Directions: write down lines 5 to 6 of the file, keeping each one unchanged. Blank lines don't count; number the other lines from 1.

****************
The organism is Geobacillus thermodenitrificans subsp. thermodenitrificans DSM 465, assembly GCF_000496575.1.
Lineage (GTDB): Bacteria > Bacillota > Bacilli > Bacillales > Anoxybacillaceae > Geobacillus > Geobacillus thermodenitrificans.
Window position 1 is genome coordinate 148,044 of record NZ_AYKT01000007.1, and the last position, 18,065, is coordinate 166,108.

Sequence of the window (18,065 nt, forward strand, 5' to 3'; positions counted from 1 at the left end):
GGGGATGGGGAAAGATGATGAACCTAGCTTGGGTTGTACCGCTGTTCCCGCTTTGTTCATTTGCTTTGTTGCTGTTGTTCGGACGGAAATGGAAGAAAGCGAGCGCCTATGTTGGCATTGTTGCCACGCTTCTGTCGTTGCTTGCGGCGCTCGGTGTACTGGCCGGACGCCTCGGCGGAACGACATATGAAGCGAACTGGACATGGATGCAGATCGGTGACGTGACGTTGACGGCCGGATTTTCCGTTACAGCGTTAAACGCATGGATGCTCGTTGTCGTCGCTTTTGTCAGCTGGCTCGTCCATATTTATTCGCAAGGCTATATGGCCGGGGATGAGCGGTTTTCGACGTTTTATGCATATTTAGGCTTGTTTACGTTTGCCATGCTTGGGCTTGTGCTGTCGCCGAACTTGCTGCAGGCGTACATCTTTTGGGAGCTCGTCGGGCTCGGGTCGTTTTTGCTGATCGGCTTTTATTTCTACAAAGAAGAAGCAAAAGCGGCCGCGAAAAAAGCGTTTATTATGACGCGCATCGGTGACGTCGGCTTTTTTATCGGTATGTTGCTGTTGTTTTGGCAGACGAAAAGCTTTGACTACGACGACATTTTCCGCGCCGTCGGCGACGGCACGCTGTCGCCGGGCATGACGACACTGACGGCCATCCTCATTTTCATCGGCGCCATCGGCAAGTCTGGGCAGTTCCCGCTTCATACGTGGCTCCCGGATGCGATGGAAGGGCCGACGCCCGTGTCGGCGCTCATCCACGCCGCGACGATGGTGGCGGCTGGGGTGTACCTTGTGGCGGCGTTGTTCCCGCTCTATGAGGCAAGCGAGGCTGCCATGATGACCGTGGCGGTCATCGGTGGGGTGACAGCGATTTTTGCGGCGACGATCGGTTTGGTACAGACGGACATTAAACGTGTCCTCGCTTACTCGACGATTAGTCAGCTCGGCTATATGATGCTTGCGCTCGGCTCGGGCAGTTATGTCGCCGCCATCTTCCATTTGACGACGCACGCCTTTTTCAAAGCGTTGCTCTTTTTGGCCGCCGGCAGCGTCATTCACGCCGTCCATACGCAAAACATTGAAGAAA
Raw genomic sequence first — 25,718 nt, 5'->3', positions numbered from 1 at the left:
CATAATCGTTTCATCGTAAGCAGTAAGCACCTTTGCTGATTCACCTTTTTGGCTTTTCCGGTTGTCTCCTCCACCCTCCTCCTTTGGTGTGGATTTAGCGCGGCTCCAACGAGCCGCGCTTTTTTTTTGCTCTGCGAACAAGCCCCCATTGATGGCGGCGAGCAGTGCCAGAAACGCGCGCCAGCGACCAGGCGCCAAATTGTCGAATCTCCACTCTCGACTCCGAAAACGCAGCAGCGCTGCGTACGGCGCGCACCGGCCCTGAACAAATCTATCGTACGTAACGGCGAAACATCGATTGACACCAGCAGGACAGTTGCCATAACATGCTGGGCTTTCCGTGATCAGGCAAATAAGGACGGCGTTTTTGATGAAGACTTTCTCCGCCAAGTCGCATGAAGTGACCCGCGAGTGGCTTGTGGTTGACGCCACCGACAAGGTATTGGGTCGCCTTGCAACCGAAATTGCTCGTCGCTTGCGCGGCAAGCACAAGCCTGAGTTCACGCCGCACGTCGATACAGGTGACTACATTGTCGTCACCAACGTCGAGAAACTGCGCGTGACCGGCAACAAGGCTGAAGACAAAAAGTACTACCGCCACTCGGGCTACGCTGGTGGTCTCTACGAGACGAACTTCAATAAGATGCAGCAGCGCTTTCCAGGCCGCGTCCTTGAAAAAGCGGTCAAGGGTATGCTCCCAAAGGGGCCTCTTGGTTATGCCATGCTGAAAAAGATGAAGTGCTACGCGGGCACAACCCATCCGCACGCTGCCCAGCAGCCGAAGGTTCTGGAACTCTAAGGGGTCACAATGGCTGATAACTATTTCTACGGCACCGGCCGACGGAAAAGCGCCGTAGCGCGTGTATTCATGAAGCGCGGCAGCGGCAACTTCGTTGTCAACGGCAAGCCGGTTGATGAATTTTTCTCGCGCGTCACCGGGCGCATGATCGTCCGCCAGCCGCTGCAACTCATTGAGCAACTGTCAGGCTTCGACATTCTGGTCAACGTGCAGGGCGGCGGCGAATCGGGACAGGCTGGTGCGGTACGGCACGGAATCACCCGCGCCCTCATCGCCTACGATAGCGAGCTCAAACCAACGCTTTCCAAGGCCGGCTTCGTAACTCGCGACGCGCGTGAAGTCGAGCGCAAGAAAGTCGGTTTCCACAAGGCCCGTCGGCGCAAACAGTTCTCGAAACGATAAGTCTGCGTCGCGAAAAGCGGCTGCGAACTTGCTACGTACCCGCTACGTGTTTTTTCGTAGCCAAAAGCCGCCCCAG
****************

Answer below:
GGGGATGGGGAAAGATGATGAACCTAGCTTGGGTTGTACCGCTGTTCCCGCTTTGTTCATTTGCTTTGTTGCTGTTGTTCGGACGGAAATGGAAGAAAGCGAGCGCCTATGTTGGCATTGTTGCCACGCTTCTGTCGTTGCTTGCGGCGCTCGGTGTACTGGCCGGACGCCTCGGCGGAACGACATATGAAGCGAACTGGACATGGATGCAGATCGGTGACGTGACGTTGACGGCCGGATTTTCCGTTACAGCGTTAAACGCATGGATGCTCGTTGTCGTCGCTTTTGTCAGCTGGCTCGTCCATATTTATTCGCAAGGCTATATGGCCGGGGATGAGCGGTTTTCGACGTTTTATGCATATTTAGGCTTGTTTACGTTTGCCATGCTTGGGCTTGTGCTGTCGCCGAACTTGCTGCAGGCGTACATCTTTTGGGAGCTCGTCGGGCTCGGGTCGTTTTTGCTGATCGGCTTTTATTTCTACAAAGAAGAAGCAAAAGCGGCCGCGAAAAAAGCGTTTATTATGACGCGCATCGGTGACGTCGGCTTTTTTATCGGTATGTTGCTGTTGTTTTGGCAGACGAAAAGCTTTGACTACGACGACATTTTCCGCGCCGTCGGCGACGGCACGCTGTCGCCGGGCATGACGACACTGACGGCCATCCTCATTTTCATCGGCGCCATCGGCAAGTCTGGGCAGTTCCCGCTTCATACGTGGCTCCCGGATGCGATGGAAGGGCCGACGCCCGTGTCGGCGCTCATCCACGCCGCGACGATGGTGGCGGCTGGGGTGTACCTTGTGGCGGCGTTGTTCCCGCTCTATGAGGCAAGCGAGGCTGCCATGATGACCGTGGCGGTCATCGGTGGGGTGACAGCGATTTTTGCGGCGACGATCGGTTTGGTACAGACGGACATTAAACGTGTCCTCGCTTACTCGACGATTAGTCAGCTCGGCTATATGATGCTTGCGCTCGGCTCGGGCAGTTATGTCGCCGCCATCTTCCATTTGACGACGCACGCCTTTTTCAAAGCGTTGCTCTTTTTGGCCGCCGGCAGCGTCATTCACGCCGTCCATACGCAAAACATTGAAGAAA
Raw genomic sequence first — 25,718 nt, 5'->3', positions numbered from 1 at the left: